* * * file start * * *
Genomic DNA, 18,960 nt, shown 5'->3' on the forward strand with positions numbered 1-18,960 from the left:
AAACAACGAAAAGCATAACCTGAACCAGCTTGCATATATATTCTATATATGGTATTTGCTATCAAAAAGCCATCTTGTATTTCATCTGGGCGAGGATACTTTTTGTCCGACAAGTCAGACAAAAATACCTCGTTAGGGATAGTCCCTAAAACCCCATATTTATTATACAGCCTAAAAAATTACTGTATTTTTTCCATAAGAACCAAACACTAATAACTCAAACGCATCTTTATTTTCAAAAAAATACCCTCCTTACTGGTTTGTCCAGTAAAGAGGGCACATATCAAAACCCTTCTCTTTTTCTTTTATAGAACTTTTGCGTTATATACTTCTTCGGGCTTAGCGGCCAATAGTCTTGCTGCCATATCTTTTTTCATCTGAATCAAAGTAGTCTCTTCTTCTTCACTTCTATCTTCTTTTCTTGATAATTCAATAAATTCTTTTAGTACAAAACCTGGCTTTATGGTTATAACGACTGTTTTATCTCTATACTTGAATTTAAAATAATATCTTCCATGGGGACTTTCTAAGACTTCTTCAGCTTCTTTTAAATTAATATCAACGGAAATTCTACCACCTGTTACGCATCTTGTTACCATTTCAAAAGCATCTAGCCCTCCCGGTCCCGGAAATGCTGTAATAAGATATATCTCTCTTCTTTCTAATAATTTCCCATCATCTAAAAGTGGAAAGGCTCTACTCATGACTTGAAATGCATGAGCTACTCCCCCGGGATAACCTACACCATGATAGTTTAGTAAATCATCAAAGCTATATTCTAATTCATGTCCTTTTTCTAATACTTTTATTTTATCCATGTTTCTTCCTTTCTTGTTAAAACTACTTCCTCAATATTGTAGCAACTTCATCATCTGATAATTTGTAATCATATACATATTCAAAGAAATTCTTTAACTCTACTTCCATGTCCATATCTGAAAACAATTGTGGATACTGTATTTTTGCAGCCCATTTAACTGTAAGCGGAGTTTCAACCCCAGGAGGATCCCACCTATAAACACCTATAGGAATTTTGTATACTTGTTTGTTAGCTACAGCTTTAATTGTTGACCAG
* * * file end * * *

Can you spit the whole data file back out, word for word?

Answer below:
Genomic DNA, 18,960 nt, shown 5'->3' on the forward strand with positions numbered 1-18,960 from the left:
AAACAACGAAAAGCATAACCTGAACCAGCTTGCATATATATTCTATATATGGTATTTGCTATCAAAAAGCCATCTTGTATTTCATCTGGGCGAGGATACTTTTTGTCCGACAAGTCAGACAAAAATACCTCGTTAGGGATAGTCCCTAAAACCCCATATTTATTATACAGCCTAAAAAATTACTGTATTTTTTCCATAAGAACCAAACACTAATAACTCAAACGCATCTTTATTTTCAAAAAAATACCCTCCTTACTGGTTTGTCCAGTAAAGAGGGCACATATCAAAACCCTTCTCTTTTTCTTTTATAGAACTTTTGCGTTATATACTTCTTCGGGCTTAGCGGCCAATAGTCTTGCTGCCATATCTTTTTTCATCTGAATCAAAGTAGTCTCTTCTTCTTCACTTCTATCTTCTTTTCTTGATAATTCAATAAATTCTTTTAGTACAAAACCTGGCTTTATGGTTATAACGACTGTTTTATCTCTATACTTGAATTTAAAATAATATCTTCCATGGGGACTTTCTAAGACTTCTTCAGCTTCTTTTAAATTAATATCAACGGAAATTCTACCACCTGTTACGCATCTTGTTACCATTTCAAAAGCATCTAGCCCTCCCGGTCCCGGAAATGCTGTAATAAGATATATCTCTCTTCTTTCTAATAATTTCCCATCATCTAAAAGTGGAAAGGCTCTACTCATGACTTGAAATGCATGAGCTACTCCCCCGGGATAACCTACACCATGATAGTTTAGTAAATCATCAAAGCTATATTCTAATTCATGTCCTTTTTCTAATACTTTTATTTTATCCATGTTTCTTCCTTTCTTGTTAAAACTACTTCCTCAATATTGTAGCAACTTCATCATCTGATAATTTGTAATCATATACATATTCAAAGAAATTCTTTAACTCTACTTCCATGTCCATATCTGAAAACAATTGTGGATACTGTATTTTTGCAGCCCATTTAACTGTAAGCGGAGTTTCAACCCCAGGAGGATCCCACCTATAAACACCTATAGGAATTTTGTATACTTGTTTGTTAGCTACAGCTTTAATTGTTGACCAG